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64 posts

Master Geek

#78700 6-Mar-2011 11:38
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Has anyone had a look inside the projection room in a ¨digital¨ cinema these days? I´ve done a bit of internet research on the state of the art in a modern cinema, but watching a projectionist at work could be interesting.

This week I have been to a couple of screenings at the Docmentary Film Festival in Newmarket (Ak), but the pictures have left something to be desired. Certainly both films were nice and sharp, maybe too sharp, but the tonal range was disappointing.

The second film ¨Mrs Carey´s Concert¨ suffered severely from crushed blacks and clipped whites, in my opinion. It looked like someone had cranked up the contrast without looking at the result on the screen. As a result the noise in some scenes (underexposed ones here and there, it was a doco) was very obvious. Also the result overall was not kind to people´s complexions - facial blemishes were much emphasised.

I had the feeling that the producer of the film would not have been pleased with the presentation in this cinema. Do  the projectionists fiddle around with the picture, do you think, or is it ¨hands off¨? I will be interested to try this film at  home if it ever comes out on a DVD.

They have some very noisy machinery too that starts up from time to time in this Event cinema complex. A bit slack, to put it mildly.

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1326 posts

Uber Geek

  #446121 6-Mar-2011 21:38
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The modern projectionist is the kid off the candy counter.

Tongue out

Stuff is probably "set and forget" with maybe an annual checkup.

3320 posts

Uber Geek


  #446125 6-Mar-2011 21:53
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The way things are going there won't be many traditional 35mm camera projection systems around for much longer. I remember Event saying that when they brought out SkyCity Cinemas the plans was to upgrade every screen they have to Digital/3D. Also the new Hoyts complex being built in Te Rapa (Hamilton) will be fully Digital/3D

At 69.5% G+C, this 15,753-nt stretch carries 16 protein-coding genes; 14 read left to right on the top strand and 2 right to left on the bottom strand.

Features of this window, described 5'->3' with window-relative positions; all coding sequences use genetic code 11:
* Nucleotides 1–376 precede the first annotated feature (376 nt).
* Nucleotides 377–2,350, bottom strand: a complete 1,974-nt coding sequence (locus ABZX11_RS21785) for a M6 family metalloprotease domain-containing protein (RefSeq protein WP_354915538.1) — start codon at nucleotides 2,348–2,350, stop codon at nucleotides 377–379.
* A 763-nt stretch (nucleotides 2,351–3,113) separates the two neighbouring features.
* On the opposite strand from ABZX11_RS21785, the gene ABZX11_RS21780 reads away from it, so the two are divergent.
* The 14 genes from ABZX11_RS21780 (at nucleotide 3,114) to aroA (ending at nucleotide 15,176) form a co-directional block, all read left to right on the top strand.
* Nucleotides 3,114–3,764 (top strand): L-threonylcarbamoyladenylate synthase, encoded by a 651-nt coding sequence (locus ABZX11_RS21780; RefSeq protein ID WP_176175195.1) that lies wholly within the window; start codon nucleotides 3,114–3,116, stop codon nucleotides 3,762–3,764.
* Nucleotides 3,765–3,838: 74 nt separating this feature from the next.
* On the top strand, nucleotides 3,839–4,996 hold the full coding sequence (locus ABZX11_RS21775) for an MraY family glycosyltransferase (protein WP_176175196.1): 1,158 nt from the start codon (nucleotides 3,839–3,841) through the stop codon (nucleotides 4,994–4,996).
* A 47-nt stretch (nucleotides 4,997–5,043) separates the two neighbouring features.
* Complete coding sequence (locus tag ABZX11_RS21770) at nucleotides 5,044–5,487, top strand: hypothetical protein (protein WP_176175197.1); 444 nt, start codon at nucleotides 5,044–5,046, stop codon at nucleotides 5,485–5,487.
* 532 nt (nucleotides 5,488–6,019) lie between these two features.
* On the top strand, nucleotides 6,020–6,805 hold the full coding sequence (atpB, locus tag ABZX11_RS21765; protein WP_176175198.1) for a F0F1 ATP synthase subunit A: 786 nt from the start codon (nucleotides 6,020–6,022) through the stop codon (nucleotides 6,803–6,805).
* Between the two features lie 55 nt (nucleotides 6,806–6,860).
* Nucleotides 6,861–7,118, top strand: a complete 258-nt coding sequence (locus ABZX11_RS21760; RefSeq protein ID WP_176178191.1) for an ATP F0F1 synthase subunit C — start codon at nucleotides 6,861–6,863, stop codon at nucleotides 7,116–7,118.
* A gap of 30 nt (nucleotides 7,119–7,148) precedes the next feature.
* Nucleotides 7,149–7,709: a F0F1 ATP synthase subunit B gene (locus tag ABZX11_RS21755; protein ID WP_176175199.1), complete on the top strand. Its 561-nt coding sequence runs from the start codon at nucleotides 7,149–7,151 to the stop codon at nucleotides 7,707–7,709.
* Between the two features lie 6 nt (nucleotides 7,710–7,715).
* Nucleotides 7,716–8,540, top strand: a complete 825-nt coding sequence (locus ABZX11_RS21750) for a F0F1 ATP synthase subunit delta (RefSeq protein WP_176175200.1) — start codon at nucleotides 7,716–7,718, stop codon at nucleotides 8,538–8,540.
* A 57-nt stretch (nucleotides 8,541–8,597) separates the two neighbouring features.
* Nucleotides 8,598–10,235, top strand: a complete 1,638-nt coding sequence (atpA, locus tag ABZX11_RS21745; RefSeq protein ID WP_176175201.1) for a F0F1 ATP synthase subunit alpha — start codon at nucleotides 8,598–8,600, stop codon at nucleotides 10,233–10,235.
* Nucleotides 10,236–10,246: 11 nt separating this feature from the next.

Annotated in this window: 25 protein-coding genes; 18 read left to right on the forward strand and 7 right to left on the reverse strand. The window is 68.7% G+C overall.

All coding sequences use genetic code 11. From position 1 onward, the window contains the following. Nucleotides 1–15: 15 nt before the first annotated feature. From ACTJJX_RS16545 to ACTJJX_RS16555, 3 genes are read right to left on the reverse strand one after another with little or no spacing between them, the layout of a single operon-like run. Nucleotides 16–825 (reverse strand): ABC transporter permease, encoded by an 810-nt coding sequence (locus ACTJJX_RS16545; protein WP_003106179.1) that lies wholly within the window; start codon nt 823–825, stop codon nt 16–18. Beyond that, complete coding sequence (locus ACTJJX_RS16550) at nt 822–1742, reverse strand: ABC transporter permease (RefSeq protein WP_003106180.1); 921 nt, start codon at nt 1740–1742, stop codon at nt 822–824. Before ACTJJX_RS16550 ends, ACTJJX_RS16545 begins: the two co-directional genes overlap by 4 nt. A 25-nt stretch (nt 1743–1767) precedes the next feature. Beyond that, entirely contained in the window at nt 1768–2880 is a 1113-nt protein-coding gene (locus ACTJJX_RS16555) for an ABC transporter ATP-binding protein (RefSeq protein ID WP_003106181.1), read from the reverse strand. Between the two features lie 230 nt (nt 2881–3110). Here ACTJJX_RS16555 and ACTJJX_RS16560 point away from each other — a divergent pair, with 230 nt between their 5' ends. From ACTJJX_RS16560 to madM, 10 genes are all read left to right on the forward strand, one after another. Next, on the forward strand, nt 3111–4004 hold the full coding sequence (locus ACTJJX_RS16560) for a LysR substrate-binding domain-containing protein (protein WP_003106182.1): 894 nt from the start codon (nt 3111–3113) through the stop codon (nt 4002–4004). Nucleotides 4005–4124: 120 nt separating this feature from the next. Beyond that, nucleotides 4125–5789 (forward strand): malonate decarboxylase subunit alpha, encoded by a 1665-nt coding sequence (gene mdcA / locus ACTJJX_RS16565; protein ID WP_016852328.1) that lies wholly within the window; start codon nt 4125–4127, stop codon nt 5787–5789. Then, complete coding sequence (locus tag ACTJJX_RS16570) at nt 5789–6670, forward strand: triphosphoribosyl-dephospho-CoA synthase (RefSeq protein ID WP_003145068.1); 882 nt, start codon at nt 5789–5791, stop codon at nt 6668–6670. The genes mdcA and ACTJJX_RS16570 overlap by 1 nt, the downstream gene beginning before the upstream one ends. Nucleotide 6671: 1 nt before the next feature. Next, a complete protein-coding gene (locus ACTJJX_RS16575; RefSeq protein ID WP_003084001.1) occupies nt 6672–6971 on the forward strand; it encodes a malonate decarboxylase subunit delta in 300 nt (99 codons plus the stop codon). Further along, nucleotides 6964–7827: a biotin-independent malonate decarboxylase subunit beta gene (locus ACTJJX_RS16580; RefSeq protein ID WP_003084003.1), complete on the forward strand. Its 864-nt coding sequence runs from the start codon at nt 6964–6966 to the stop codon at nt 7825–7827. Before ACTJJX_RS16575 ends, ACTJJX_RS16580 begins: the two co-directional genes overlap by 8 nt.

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Master Geek

  #446200 7-Mar-2011 09:57
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The results in today’s cinemas are less than desirable, I went to see the "Kings Speech" at St Lukes, and the screen results where shocking!

Believe me, after being a cinema projectionist for more than 35+ years it no fun to viewing the results we pay good money to see in today’s cinemas.

I guarantee when I buy a copy of "Kinds Speech" on Blu-ray, my results at home on my 145” Scope Screen will be stunning!

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Ultimate Geek

  #446222 7-Mar-2011 10:50
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70mm: The results in today’s cinemas are less than desirable....

Couldn't agree more, and personally need a pretty compelling reason to even consider going to the cinema these days.

Things are LookingUp....  A photo from my back yard :-) 


64 posts

Master Geek

  #446232 7-Mar-2011 11:34
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Thanks for the comments everyone.

It sounds like my less than optimum digital cinema experience was par for the course. We home theatre people are probably a very critical audience, mind you. It's just that sometimes you look at the "film" in the cinema, and know that it can look or sound so much better with just a tweak in the projection room.

Too much automation these days, not enough pride in the result.